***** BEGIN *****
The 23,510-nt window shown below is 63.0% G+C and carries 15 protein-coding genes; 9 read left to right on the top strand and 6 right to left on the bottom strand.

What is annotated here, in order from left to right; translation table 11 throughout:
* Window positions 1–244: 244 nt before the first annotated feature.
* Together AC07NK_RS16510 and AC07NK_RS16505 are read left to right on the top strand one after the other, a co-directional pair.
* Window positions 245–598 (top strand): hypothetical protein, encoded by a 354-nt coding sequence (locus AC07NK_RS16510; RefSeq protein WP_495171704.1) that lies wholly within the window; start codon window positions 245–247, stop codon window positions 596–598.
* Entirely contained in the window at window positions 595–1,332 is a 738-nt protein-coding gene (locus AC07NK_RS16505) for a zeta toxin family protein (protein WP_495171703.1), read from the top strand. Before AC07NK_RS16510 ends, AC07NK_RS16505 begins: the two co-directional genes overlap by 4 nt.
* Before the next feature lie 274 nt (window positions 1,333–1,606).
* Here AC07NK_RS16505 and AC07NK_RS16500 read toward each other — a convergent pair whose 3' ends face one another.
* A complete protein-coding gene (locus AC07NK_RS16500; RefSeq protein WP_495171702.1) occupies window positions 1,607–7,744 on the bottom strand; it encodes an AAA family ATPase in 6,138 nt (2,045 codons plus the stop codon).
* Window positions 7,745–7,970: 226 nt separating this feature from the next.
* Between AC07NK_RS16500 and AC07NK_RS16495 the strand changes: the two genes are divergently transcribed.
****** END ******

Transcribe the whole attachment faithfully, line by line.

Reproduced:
The 23,510-nt window shown below is 63.0% G+C and carries 15 protein-coding genes; 9 read left to right on the top strand and 6 right to left on the bottom strand.

What is annotated here, in order from left to right; translation table 11 throughout:
* Window positions 1–244: 244 nt before the first annotated feature.
* Together AC07NK_RS16510 and AC07NK_RS16505 are read left to right on the top strand one after the other, a co-directional pair.
* Window positions 245–598 (top strand): hypothetical protein, encoded by a 354-nt coding sequence (locus AC07NK_RS16510; RefSeq protein WP_495171704.1) that lies wholly within the window; start codon window positions 245–247, stop codon window positions 596–598.
* Entirely contained in the window at window positions 595–1,332 is a 738-nt protein-coding gene (locus AC07NK_RS16505) for a zeta toxin family protein (protein WP_495171703.1), read from the top strand. Before AC07NK_RS16510 ends, AC07NK_RS16505 begins: the two co-directional genes overlap by 4 nt.
* Before the next feature lie 274 nt (window positions 1,333–1,606).
* Here AC07NK_RS16505 and AC07NK_RS16500 read toward each other — a convergent pair whose 3' ends face one another.
* A complete protein-coding gene (locus AC07NK_RS16500; RefSeq protein WP_495171702.1) occupies window positions 1,607–7,744 on the bottom strand; it encodes an AAA family ATPase in 6,138 nt (2,045 codons plus the stop codon).
* Window positions 7,745–7,970: 226 nt separating this feature from the next.
* Between AC07NK_RS16500 and AC07NK_RS16495 the strand changes: the two genes are divergently transcribed.